Physics Stack Exchange is a question and answer site for active researchers, academics and students of physics. It's 100% free.

Sign up
Here's how it works:
  1. Anybody can ask a question
  2. Anybody can answer
  3. The best answers are voted up and rise to the top

What is the physical meaning of the Maxwell Stress tensor symmetry?

share|cite|improve this question
Nothing. The Maxwell stress tensor was designed to write the Maxwell Equations in a symmetric way. – centralcharge Jun 19 '13 at 10:26
It's antisymmetric. That's a way to pack two vectors (E and B) into a second rank tensor. – jinawee Jun 19 '13 at 11:03
It's not always symmetric. The symmetry of the stress tensor is related to the conservation of angular momentum. In the vacuum, you would wish that not only linear, but also angular momentum, of the electromagnetic field alone would be conserved. This is ensured by trying to create an symmetric stress tensor. In material media, this is not necessarily true. – Hydro Guy Jun 19 '13 at 12:08
@jinawee and dimension10: The question is referring to the Maxwell stress tensor, not the electromagnetic tensor. – Ben Crowell Jun 19 '13 at 13:37
@user23873 thank you! Could you explain me a little better how its symmetry is connected with the conservation of angular momentum? – Caos Jun 19 '13 at 14:28
up vote 1 down vote accepted

No, it's not symmetric. Let me explain:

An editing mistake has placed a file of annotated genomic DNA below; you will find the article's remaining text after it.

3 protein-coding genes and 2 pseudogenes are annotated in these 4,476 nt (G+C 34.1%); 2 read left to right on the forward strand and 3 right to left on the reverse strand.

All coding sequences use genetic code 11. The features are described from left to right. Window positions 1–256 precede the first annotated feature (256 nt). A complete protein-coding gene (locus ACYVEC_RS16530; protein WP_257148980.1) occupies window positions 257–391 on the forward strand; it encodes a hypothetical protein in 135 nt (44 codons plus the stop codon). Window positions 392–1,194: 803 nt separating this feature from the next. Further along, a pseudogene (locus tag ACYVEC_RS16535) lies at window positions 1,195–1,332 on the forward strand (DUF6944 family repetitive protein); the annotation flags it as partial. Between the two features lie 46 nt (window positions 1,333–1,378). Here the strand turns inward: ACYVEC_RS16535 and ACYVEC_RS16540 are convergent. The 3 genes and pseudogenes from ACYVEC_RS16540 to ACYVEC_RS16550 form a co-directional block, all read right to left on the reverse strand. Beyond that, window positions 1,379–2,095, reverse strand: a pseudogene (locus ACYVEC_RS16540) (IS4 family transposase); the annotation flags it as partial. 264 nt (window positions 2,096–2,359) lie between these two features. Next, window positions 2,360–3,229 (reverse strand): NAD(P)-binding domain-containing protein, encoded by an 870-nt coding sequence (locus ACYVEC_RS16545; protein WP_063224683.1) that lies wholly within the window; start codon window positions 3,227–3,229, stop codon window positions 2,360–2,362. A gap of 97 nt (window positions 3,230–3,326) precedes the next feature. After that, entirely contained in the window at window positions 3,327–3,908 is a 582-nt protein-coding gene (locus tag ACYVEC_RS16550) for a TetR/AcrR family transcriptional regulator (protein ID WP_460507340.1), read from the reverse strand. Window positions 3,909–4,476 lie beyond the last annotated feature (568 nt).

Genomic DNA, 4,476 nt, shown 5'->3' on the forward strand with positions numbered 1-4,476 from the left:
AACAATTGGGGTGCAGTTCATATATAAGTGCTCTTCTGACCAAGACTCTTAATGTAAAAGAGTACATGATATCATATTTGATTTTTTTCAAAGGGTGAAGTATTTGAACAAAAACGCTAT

Say for instance that you only take the magnetic part of the Maxwell stress tensor (let's ignore the electric part). Then you would have the outer product $BB$ + (diagonal tensor). A lot of textbooks usually write it as 1/$\mu BB+$ (diagonal tensor), which is wrong and misleading, since it assumes that the material has a linear behavior $B = \mu * H $.

The right expression is $BH+$ (diagonal tensor), where $B = \mu_0 (M + H)$ Therefore if M is not colinear with $H$ you will get a non-symmetric tensor. However if M is colinear with H then you will get a symmetric one. This colinearity between M and $H$ holds true when the magnetization can be described by a linear and isotropic relationship ... that is $M = $some_physical_constant * $H$.

share|cite|improve this answer

Your Answer


By posting your answer, you agree to the privacy policy and terms of service.

Not the answer you're looking for? Browse other questions tagged or ask your own question.